The second Maoriland Film Festival kicks off on Tuesday 24th March, finishes Sunday 29th March.
Last year close to 5,000 attended screenings of 48 short films and 11 feature films. This year is even more ambitious with 120 short films, 10 feature films and 10 documentaries from USA, Canada, South Africa, Europe and Aotearoa. An ambitious filmmaking competition for school children aged 11-17 has attracted entrants from all over the country, ensuring a fertile breeding ground for future filmmakers.
Best of all, we have a large number of indigenous filmmakers who, having heard of last year’s festival success, want to participate. There is a team of women filmmakers from Canada who have just had their short films made as a collective screen in Berlin as part of the NATIVe Cinema programme of the Berlinale. The director of the Toronto ImagiNATIVE film festival is coming, as is a director from the American Sundance film festival. Maoriland was modeled on Sundance which was started 23 years ago by Robert Redford in a town the same size as Otaki.
Maoriland is an opportunity to watch films and communicate directly with the filmmakers. In an increasing homogenesised world, it’s great to see people seeking stories that highlight homeland, language and culture. Where better in New Zealand than Otaki to celebrate NZ’s indigenous cinema success? What better chance to rub shoulders with the producers, actors and creators of such classics as Boy, The Dark Horse, What we do in the Shadows, The Pa Boys and The Dead Lands?
Encompassing three venues: Civic theatre, Nga Purapura, Hadfield Hall, with special screenings at Raukawa marae and Rangiatea church, we are in for five days of film, culminating in a Red carpet Party in the Civic theatre on Saturday night.
Film sessions cost a modest $6. You can book online via the Maoriland Film Festival website or purchase tickets to all events from the Civic Theatre during Festival week. Nga Purapura seats 600, Civic theatre 250, Hadfield Hall 200.
Some films will be booked out, so it’s wise to check the programmes and book early.
Film is about entertainment. It is also an artform, stimulating thought about life. The vision is to use native lens and iwi screens to bring the world’s cinema stories to Otaki.
How did it all start?
In the early 1920s Australian company Federated Feature Films Ltd proposed a New Zealand branch to produce feature films. A Mr Frank Moore visited on their behalf and suggested Otaki as a suitable place to establish a studio because of the town’s varied scenery and “potent actinic rays” (white light). The New Zealand Moving Picture Company (Māoriland Films) was established.
In the six short months, Māoriland Films made three films: Otaki Gorge, Buller Lake, Otaki Maori Life, Historic Otaki and Charlie’s Capers, (a comedy starring a Charlie Chaplin impersonator).
The dream for Otaki to be ‘The Los Angeles of New Zealand’s moving picture industry’ was fleeting, due to the lack of support facilities for film in New Zealand.
Now, nearly one hundred years later a new dream will be realised.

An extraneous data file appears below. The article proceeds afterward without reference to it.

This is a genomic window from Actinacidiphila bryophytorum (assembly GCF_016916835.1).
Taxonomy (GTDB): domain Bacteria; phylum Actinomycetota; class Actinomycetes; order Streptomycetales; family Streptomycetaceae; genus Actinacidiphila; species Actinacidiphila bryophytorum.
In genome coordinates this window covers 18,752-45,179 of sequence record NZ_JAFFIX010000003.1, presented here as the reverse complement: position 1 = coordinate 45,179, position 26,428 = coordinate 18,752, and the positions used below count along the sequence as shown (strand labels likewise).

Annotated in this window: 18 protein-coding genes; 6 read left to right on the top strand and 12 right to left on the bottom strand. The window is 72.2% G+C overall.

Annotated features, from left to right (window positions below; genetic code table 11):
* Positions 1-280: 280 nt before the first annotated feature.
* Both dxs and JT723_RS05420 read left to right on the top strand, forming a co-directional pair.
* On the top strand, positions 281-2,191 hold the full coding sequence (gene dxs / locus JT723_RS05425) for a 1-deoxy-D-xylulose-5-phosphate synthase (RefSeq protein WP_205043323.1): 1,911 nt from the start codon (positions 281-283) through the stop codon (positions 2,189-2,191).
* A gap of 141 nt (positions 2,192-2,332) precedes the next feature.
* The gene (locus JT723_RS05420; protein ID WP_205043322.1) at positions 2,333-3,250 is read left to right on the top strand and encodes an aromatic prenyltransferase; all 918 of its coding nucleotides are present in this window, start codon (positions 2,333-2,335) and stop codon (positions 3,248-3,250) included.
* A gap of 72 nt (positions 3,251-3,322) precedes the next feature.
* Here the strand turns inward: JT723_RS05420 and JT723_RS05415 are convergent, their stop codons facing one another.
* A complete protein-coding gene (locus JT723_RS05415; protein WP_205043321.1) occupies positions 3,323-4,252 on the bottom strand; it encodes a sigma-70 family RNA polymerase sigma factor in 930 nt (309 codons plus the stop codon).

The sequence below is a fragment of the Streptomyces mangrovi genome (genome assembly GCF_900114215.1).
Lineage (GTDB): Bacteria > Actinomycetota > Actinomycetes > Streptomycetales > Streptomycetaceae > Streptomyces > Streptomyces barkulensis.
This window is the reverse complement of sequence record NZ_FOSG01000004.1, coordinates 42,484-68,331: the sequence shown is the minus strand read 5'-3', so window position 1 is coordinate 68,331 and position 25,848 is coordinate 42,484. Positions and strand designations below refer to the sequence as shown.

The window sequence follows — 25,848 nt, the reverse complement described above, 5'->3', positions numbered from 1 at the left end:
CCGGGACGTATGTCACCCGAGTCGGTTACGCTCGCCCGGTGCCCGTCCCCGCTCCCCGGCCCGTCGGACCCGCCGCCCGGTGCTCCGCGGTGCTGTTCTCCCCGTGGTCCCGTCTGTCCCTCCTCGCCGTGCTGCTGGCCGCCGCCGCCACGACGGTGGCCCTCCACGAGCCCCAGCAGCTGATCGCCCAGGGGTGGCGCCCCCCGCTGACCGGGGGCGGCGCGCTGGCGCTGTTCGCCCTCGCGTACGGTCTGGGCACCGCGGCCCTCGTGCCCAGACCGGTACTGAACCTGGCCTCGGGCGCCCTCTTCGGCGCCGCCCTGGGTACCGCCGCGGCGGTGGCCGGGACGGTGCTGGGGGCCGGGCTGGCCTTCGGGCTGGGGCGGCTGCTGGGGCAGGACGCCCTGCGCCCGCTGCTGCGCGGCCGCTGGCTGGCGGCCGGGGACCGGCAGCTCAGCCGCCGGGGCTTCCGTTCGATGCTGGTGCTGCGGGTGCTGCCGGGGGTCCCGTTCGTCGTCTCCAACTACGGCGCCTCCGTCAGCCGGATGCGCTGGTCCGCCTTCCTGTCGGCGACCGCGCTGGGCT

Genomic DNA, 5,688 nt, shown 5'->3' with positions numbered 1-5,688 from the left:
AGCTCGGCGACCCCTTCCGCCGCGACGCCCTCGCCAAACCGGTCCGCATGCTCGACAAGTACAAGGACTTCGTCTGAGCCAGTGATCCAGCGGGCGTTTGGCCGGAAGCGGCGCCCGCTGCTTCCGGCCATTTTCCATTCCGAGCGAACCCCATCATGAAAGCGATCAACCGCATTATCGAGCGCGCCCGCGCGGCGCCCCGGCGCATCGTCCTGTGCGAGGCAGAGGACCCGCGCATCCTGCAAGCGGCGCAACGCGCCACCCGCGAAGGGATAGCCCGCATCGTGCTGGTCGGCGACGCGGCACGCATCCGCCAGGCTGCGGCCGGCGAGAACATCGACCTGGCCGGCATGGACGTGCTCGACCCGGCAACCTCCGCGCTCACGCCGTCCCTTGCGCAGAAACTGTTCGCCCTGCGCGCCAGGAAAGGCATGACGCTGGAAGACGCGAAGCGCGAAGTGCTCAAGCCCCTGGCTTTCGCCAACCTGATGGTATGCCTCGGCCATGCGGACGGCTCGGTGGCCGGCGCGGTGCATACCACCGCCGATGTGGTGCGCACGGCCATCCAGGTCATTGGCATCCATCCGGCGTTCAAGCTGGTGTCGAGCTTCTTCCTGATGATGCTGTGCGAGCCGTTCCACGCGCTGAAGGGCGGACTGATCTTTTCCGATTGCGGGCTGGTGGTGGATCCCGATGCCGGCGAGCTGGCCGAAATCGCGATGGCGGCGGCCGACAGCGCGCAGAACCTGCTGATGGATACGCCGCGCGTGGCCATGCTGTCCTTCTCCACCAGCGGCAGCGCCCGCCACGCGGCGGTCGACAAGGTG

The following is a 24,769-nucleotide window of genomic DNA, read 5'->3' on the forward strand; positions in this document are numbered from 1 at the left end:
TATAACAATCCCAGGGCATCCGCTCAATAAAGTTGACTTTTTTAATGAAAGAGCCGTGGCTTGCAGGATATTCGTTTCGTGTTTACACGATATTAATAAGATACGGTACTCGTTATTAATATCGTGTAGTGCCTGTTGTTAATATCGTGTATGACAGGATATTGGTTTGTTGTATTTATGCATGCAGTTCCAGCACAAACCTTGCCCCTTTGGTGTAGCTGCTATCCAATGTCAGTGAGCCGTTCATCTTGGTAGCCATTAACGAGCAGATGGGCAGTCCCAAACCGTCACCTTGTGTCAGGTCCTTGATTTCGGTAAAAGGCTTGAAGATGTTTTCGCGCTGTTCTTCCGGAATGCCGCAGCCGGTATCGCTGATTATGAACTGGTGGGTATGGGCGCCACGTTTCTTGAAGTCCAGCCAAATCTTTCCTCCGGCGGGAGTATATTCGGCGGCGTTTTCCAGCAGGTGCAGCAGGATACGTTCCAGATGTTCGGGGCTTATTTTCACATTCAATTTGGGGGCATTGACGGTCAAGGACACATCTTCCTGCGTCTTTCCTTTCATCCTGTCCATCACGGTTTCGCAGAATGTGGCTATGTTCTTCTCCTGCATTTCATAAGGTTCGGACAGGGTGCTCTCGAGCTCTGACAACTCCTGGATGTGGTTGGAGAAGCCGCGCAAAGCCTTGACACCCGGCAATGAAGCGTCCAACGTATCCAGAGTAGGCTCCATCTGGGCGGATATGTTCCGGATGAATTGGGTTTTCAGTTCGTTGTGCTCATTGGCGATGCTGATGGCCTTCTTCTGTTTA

Just like Sundance film festival
In 1985, Robert Redford did it for Park City, Utah. Every year Park City’s population of about 6,500 swells to 40,000 as filmmakers, the film industry and fans view movies from every corner of the planet at the Sundance Festival. Soon they’ll be doing it for Otaki’s Maoriland Festival.
See The Dead Lands and meet the stars of the movie
Action movie The Dead Lands is set in Aotearoa before the pākehā. James Rolleston (star of Boy) plays Hongi, the son of a Māori chief. After the massacre of his tribe, Hongi sets out into the forbidden Dead Lands, hoping to enlist the help of a legendary warrior (Lawrence Makoare, who will be here in person).
Following its debut at the 2014 Toronto Film Festival, the film topped the NZ box office. Te reo with subtitles.
How does MFF work?
A real Kiwi no. 8 wire production, the vision of Libby Hakaraia and Tainui Stephens, who have built international networks in the television and film industry over the past two decades. With some gentle prodding from filmmaking friends who wanted to see Aotearoa on the International Indigenous film circuit they decided to launch Maoriland. Now with the support of the hapu of Otaki and hardworking whanau including cousin Pat and his wife Tania the festival is preparing for double the audience numbers of last year. The festival is funded through an assortment of grants from local, national and government organisations. This year a range of local businesses have added their financial support by becoming Patrons and Friends of the Festival.
Aiming for the stars, the aim is for MFF to become the largest indigenous film festival in the Southern hemisphere. And why not? Yet another Otaki event poised for recognition on the world stage.
Ka nui te pai MFF!
You can help: become a patron, friend or volunteer
By becoming a patron, a friend of the festival or a volunteer, please contact Tania on 022 046 7382 or firstname.lastname@example.org
The Otaki Mail is proud to be a Friend of the Maoriland Film Festival.